on was muscle." Meanwhile, Pompey was a happy bargain for Manhattan's track program, which had signed her when, recalls Ryan,
"there really wasn't any indication that something like that championship was going to happen."
Most of Pompey's major wins in the 400 have come in nerve-rackingly dramatic come-from-behind
fashion. She once vowed to change that tactic, but now demurs, insisting she has little choice. "It's not a tactic as much
as it is a running style," she says. "I'm not a true sprinter. I can only go out in the 200 at a certain pace and maintain
for the last 200." Miles-Clark has competed well in the 200, and Perec actually won the 200-meter gold in Atlanta in '96,
but Pompey realizes that, for herself, "I'm more of an endurance runner than a speed runner. I've tried going out faster before,
and the last 200 was truly horrible. It's just best, basically, to go out at a comfortable pace, and I finish well." She's
not a distinctive 400-meter "stylist" by choice, in her words: "It's not like I'm trying to do something new. It's just the
way my body's built."
Her size may actually hold the key to her track success. "If she's with girls that are much
larger, over the last 50 meters she's probably going to beat them," Ryan says. "She doesn't generate as much lactic acid as
the bigger sprinter. Consequently, she's fatiguing a lot less over the last part of the race."
Pompey can be spotted doing hill work in Van Cortlandt Park or other parts of Riverdale. An
eager trainer, she runs in Manhattan's Jadwin Gym track in the winter, but in warmer weather will sprint on Columbia's Wien
Stadium track, near the north end of Inwood Park. Ryan, who says that after seven years Pompey "can almost read my mind,"
says his biggest challenge may be getting her "to back off from working too hard. That's where injuries come."
Having begun running somewhat belatedly, with modest expectations, Pompey relishes her success
at the world-class level. "It's been really good. Everybody has a low moment in their lives," she observes. "There have actually
been some times when I really felt that the only thing I had going for me at times was track, whether that was realistic or
But running "took a back seat" to her education until she suffered her first big injury, a
stress fracture in her tibia, near the knee, after being tripped in a meet in Nebraska in 1998. "I was stubborn," she recalls.
"I was running on it until I couldn't bear the pain, and I had to sit out a whole year. That really hurt." And she learned
how important track was to her—the ordeal left her "completely distraught." She recalls, "Track was this big thing for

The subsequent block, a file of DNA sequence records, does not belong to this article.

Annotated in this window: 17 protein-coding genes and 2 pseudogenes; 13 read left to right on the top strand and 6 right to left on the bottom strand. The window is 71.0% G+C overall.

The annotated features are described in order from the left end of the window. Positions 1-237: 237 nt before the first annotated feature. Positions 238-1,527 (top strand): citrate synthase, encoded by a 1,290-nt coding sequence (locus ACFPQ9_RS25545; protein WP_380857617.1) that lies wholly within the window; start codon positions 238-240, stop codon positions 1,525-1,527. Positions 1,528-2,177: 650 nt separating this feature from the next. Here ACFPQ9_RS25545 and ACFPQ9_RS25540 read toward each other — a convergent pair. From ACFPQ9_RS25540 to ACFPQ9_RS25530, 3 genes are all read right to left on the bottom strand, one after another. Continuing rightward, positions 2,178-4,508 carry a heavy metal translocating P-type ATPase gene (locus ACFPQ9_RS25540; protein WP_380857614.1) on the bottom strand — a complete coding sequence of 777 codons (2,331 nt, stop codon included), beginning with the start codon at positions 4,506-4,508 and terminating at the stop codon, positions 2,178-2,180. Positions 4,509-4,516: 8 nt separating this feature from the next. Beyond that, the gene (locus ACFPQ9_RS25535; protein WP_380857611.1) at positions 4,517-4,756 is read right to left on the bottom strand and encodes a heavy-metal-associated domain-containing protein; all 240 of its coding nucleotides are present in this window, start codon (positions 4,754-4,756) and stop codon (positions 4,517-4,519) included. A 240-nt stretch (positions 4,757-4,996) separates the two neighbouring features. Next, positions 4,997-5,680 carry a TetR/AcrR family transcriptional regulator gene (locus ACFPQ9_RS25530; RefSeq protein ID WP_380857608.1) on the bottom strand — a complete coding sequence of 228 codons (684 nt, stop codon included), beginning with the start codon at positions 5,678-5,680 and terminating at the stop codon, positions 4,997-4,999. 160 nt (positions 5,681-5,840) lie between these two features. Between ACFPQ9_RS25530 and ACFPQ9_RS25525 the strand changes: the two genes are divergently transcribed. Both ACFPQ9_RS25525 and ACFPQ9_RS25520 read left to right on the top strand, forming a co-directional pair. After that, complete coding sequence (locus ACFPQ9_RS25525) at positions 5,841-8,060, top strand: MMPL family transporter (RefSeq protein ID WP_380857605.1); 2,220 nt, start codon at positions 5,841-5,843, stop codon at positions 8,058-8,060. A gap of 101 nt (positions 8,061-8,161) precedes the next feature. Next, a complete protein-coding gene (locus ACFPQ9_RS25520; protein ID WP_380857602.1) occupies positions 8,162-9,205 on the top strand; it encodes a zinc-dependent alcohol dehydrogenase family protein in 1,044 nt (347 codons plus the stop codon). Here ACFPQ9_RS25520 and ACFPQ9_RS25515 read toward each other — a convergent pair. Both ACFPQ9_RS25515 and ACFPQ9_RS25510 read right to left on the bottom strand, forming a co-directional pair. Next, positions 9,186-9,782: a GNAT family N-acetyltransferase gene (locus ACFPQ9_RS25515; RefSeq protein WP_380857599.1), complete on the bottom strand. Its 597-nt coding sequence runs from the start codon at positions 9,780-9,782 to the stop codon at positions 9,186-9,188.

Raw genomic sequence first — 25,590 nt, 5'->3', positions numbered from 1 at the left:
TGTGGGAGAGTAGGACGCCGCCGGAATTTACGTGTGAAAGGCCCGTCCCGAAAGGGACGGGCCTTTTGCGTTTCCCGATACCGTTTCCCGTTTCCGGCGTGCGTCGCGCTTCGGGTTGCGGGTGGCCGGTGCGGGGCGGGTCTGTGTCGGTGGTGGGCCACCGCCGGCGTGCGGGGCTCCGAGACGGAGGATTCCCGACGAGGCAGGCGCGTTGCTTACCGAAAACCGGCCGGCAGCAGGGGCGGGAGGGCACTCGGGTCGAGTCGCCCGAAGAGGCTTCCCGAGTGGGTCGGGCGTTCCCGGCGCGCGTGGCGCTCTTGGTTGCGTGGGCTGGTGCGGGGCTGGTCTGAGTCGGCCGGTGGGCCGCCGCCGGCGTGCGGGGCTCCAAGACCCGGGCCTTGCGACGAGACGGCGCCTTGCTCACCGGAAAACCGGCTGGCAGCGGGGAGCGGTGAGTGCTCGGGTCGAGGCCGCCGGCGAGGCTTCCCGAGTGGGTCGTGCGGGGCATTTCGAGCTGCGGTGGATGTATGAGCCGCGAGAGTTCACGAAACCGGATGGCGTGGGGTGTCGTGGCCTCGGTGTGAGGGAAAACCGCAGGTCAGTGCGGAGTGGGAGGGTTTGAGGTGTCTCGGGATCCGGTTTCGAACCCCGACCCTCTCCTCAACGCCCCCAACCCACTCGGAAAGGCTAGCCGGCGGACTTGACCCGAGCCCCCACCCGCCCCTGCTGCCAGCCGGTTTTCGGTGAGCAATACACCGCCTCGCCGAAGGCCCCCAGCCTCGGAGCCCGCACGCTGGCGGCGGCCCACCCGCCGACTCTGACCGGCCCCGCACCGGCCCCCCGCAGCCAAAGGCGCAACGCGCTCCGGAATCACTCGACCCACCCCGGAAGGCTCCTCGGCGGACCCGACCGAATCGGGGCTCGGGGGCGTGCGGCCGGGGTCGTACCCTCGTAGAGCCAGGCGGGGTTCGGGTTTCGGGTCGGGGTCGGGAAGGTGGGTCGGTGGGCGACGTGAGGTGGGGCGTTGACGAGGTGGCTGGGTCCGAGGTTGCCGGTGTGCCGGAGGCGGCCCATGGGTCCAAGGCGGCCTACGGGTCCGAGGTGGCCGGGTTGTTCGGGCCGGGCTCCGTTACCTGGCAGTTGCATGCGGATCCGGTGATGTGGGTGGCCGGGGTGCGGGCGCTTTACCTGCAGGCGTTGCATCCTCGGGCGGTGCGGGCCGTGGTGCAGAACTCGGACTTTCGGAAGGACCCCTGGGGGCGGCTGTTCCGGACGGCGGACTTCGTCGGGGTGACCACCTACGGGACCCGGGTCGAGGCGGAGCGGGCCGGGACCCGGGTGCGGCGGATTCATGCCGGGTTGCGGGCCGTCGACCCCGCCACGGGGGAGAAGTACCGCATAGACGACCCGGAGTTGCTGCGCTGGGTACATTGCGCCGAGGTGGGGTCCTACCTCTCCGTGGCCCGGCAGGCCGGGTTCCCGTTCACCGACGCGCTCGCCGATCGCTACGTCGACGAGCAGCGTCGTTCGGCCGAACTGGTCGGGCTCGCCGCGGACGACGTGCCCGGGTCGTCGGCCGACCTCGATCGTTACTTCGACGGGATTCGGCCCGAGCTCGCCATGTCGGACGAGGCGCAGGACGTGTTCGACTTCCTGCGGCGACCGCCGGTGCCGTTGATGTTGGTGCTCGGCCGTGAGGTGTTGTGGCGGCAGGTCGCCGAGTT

me all of the sudden. I thought I wouldn't be able to do it anymore."
But in 2003, she's as good as she's ever been, and will compete for Guyana in the World Championships
in Paris this August. Recovering and returning to the track, says Pompey, "I knew I was really blessed to be doing this because
it's something that I like. It's like I'm playing a game for a job now."
POMPEY WINS GOLD MEDAL AT THE COMMONWEALTH
Former Jasper Breaks Guyana’s 68-Year Medal Drought
On Saturday in the semi-finals, Pompey was
slow to release in the starting blocks but would increase her speed to set a new national record with a time of 51.34 seconds
for a second place finish. In the finals, the 2000 Olympian roared to victory as the Manchester crowd watched in amazement
as she surpassed the favorite Scotland’s Lee McConnell and Jamaica’s Sandie Richards in the final seconds of the
“For the last 20 meters my eyes were
kind of closed. I couldn’t see anything. I was going by the crowd’s reaction,” said Pompey.
The silver medal was awarded to McConnell (51.68
seconds) and Richards received the bronze medal (51.79 seconds).
Pompey currently resides in New York City and she continues to train at Manhattan College under
the direction of sprinter coach Joe Ryan.
POMPEY WINS GOLD MEDAL AT THE COMMONWEALTH GAMES
Former Lady Jasper Breaks Guyana's 68-Year Medal Drought
MANCHESTER, ENGLAND (July 29, 2002) - Former Manhattan College track and field Olympian Aliann Pompey '01 of Guyana clinched
a gold medal in the 400m finals at the XVII Commonwealth Games held in Manchester, England yesterday. The victory was not
only a remarkable accomplishment for the 24-year-old but it was also her country's first Commonwealth Games athletics gold
medal since Phil Edwards won the 880 yard event in 1934.
On Saturday in the semi-finals, Pompey was slow to release in the starting blocks but would increase her speed to set a
new national record with a time of 51.34 seconds for a second place finish. In the finals, the 2000 Olympian roared to victory
as the Manchester crowd watched in amazement as she surpassed the favorite Scotland's Lee McConnell and Jamaica's Sandie Richards
in the final seconds of the race.
"For the last 20 meters my eyes were kind of closed. I couldn't see anything. I was going by the crowd's reaction," said
The silver medal was awarded to McConnell (51.68 seconds) and Richards received the bronze medal (51.79 seconds).
Pompey currently resides in New York City and she continues to train at Manhattan College under the direction of sprinter
coach Joe Ryan.